There are sections of the soundstage dedicated to various movie-making crafts. The hair and makeup section, costumes section, animal department, graphic design and production.
The final section in this first soundstage is dedicated to the Special Effects department with three huge video screens showing all the tricks and techniques, including greenscreen footage and CGI. Props attached to their motion rigs, include the Gringott’s Vault Cart and Mad-Eye Moody’s Recumbent Broomstick.
In separate room you can have a go on a broomstick or drive the Ford Anglia yourself, using the greenscreen technology.
The Backlot about half way round the tour is an open air section between the two soundstages where refreshments are available, including Butterbeer the popular wizarding beverage.
Also featured on the backlot are the Knight Bus, another Ford Anglia, Hagrid’s motorbike/sidecar, the Riddle family tombstone, a section of the rickety wooden Hogwarts Bridge, Potter’s burnt out cottage from Godric’s Hollow and Number 4 Privet Drive.
Entering the second soundstage you pass some of the giant chess pieces from the first movie. A number of video screens here progressively show what it was like to work in the creature shop, cleverly leading you from one screen to the next, past models of Fawkes, a snapping Monster Book of Monsters and a giant animatronic head of Hagrid. The next room has the life size (i.e., ENORMOUS!) model of Aragog the spider and one of three animatronic Buckbeak models.
Walking around the corner (WOW) you are transported into another world entirely. The dark lighting and cobbled street can only mean one thing – you have entered Diagon Alley. The shops using the original sets have been rebuilt– Flourish & Blotts, Eeylops Owl Emporium, Potage’s Cauldron Shop and of course Ollivander’s Wand Shop, each and every one them is crammed full of detail. At the other end of the street is Weasleys’ Wizard Wheezes, with the bright orange shopfront standing out from the crowd of blackness and featuring a moving model of one of the red-haired twins doffing his hat.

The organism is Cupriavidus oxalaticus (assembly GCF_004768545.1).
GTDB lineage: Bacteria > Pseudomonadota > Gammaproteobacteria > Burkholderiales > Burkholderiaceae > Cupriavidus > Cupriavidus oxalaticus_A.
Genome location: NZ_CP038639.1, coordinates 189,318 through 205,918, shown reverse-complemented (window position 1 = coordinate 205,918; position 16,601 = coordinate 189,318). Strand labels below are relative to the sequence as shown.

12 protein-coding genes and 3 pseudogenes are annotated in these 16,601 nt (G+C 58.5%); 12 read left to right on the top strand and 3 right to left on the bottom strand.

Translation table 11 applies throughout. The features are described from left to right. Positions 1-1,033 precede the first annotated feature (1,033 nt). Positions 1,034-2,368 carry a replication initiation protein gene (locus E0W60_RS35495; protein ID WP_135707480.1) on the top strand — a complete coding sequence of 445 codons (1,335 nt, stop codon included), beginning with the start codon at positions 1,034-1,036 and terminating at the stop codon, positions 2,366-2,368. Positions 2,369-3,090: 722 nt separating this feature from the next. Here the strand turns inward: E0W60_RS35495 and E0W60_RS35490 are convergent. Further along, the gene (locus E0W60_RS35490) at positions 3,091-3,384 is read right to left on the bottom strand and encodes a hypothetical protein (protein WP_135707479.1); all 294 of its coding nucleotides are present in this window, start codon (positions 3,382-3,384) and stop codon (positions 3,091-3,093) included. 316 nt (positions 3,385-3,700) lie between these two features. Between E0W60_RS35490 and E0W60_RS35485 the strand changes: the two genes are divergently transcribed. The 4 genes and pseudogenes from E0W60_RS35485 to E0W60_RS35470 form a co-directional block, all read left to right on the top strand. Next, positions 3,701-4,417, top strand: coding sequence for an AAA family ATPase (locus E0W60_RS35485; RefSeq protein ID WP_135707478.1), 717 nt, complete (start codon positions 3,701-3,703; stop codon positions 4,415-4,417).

At the end of Diagon Alley you move onto the Art and Design department with walls covered with architectural drawings and detailed plans, accurate down to the millimetre, for many of the props and sets already seen. A draftsman’s table serves as a projection screen for another video about the work of the art department.
Moving on, up the ascending path are walls full of concept paintings and artwork, also intricate cardboard models of Hogsmead and the Hogwarts.
You are only looking at a model of the model though, as entering the next room, there, spread over at least 15 square metres is the most amazing, complex and elaborate model built to a 1:24 scale. It has a bigger footprint than the average house.
The last part of the tour is a fitting tribute to the crew and cast of the most popular film franchise of all time. A much tidier recreation of the interior of Ollivander’s Wand shop, with over 4,000 wand boxes lining its shelves – one for every single person who worked on the films.
Exit through the Gift Shop.
PA – Mill Run: Fallingwater – Kitchen
Image by wallyg